Tennis is played on a variety of surfaces and each surface has its own characteristics, which affect the playing style of the game. There are four main types of courts depending on the materials used for the court surface: clay courts, hard courts, grass courts and carpet courts.
When it comes to grass tennis courts, they have the same limitations as other natural athletic fields, including the need for daily care and regular maintenance, and the requirement that they be allowed to rest between periods of heavy use. Like all natural fields a heavy rain can put grass courts out of action temporarily, since trying to rush them back into use results in a muddy surface that can be dangerous to the athlete and damaging to the grass.
To counter such limitations, we have examples of tennis clubs massively investing into synthetic turf tennis courts. The Warwick Boat Club, for instance, based in Warwickshire near Coventry (UK), invested into a three-year project involving the installation of ten synthetic turf tennis court surfaces.
Warwick Boat Club is a multi-sport club involving the practice of rowing, squash, bowls and tennis. It needed a surface for its tennis courts that could sustain recreational games as well as elite tennis in a range of weather conditions, including rain and frost. The project finished in July 2014 and had an overall cost of £190,000.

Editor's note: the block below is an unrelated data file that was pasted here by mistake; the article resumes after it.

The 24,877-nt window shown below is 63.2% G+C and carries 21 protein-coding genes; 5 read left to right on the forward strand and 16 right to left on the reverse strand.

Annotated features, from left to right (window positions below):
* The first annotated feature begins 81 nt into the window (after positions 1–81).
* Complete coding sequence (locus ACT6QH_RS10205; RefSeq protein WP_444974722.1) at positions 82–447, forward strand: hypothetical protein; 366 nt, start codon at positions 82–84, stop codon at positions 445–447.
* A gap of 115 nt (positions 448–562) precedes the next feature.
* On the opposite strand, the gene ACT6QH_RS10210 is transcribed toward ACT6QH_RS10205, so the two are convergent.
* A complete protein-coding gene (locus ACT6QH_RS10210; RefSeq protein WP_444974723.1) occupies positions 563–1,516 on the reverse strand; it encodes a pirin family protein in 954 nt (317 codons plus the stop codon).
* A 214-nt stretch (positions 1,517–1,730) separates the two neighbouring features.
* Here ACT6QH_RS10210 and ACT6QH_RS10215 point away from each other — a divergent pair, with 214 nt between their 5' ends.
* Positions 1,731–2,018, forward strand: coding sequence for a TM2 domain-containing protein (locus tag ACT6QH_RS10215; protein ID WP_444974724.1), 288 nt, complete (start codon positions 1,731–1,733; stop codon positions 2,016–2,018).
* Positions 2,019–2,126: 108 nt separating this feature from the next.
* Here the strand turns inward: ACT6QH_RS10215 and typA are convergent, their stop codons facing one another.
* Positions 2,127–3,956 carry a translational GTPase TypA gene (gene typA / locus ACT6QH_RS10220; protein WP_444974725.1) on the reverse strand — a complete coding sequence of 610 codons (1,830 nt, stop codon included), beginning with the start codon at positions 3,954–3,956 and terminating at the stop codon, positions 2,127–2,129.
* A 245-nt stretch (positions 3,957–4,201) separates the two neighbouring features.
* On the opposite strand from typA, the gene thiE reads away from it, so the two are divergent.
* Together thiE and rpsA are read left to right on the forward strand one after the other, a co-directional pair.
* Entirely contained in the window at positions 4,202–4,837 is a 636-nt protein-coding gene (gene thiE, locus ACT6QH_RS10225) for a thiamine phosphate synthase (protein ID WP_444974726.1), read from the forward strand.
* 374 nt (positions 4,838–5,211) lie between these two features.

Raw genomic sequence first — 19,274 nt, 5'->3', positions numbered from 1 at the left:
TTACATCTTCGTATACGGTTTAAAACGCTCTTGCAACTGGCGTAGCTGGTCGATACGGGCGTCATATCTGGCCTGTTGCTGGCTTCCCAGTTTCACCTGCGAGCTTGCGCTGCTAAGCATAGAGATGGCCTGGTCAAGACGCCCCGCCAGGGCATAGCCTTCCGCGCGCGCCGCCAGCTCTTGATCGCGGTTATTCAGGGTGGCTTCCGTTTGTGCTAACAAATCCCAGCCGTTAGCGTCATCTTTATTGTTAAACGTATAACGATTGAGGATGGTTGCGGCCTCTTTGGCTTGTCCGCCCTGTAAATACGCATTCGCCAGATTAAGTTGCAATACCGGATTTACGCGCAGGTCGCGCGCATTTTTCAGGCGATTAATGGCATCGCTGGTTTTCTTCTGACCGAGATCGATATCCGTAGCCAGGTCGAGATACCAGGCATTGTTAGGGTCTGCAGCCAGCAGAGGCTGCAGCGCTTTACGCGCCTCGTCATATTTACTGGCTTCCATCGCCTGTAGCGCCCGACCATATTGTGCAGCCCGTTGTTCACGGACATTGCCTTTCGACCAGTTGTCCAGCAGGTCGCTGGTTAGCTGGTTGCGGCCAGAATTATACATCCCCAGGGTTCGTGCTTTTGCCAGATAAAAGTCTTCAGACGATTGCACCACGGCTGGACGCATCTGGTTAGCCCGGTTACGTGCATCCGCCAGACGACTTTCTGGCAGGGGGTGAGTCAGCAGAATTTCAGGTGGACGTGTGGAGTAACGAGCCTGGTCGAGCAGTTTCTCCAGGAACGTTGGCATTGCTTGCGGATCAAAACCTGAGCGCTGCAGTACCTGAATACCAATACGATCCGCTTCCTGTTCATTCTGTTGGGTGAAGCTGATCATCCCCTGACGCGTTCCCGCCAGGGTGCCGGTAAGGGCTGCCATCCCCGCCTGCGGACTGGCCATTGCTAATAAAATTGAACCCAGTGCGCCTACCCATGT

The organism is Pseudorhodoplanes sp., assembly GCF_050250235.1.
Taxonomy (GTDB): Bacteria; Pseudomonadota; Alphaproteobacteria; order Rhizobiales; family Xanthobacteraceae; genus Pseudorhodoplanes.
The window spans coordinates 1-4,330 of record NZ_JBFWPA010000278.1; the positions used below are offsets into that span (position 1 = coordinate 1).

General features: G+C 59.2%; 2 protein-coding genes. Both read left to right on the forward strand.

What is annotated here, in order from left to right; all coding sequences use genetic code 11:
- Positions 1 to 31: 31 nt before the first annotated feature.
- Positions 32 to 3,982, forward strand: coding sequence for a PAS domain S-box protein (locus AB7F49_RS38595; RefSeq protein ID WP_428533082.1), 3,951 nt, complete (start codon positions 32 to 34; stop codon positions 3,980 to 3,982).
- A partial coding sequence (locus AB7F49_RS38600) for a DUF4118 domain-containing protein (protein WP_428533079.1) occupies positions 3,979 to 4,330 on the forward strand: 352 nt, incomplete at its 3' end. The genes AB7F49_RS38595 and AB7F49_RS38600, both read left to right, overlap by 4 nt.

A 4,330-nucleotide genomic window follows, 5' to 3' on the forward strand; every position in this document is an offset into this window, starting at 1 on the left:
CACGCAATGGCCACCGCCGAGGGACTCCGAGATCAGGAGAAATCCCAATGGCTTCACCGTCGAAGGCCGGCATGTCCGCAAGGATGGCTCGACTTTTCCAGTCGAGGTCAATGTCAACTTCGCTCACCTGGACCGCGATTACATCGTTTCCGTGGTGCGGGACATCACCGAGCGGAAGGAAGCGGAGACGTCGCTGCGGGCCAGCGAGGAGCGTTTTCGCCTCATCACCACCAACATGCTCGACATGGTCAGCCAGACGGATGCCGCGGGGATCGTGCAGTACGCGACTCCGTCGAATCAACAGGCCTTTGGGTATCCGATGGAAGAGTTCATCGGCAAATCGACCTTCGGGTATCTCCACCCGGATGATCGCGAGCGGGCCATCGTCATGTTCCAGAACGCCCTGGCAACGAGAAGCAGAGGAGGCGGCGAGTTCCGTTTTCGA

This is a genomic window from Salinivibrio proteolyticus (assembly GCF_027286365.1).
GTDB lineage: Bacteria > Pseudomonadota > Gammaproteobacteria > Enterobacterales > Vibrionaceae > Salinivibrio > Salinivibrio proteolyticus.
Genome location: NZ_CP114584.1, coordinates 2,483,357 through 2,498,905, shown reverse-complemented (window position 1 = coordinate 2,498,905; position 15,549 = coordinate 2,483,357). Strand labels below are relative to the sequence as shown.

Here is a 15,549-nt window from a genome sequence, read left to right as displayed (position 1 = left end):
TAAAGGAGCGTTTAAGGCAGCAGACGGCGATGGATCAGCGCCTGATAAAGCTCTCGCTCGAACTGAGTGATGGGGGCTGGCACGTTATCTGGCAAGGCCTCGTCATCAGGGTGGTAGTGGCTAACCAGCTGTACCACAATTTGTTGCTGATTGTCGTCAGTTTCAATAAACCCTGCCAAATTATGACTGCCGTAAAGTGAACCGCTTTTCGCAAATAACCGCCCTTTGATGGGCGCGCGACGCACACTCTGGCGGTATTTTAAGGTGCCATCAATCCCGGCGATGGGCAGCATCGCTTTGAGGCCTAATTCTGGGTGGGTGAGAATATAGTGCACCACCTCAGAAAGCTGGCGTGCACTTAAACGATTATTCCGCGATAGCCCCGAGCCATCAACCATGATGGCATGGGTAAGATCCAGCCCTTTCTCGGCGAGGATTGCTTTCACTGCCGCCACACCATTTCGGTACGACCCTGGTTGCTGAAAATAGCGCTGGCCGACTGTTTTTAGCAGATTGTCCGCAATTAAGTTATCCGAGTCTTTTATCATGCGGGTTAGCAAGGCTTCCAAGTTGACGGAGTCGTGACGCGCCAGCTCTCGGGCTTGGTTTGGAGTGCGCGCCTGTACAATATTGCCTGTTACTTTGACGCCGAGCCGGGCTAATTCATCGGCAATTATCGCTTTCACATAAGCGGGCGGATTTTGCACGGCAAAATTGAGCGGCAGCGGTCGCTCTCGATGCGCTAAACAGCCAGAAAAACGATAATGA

Built with shock-absorbing materials that reduce the risk of injuries and stress to the body, the surface has been designed so that it doesn’t shine when wet or under floodlights, and has also been tested to International Tennis Federation (ITF) standards.
Tony Baker, tennis captain at Warwick Boat Club commented: “a considerable amount of research went into the specification process. Since having the ten surfaces installed, the popularity of tennis at our club has never been stronger. Seven of the courts are floodlit and all of them can cope in harsh weather conditions, which extends playing time all year round.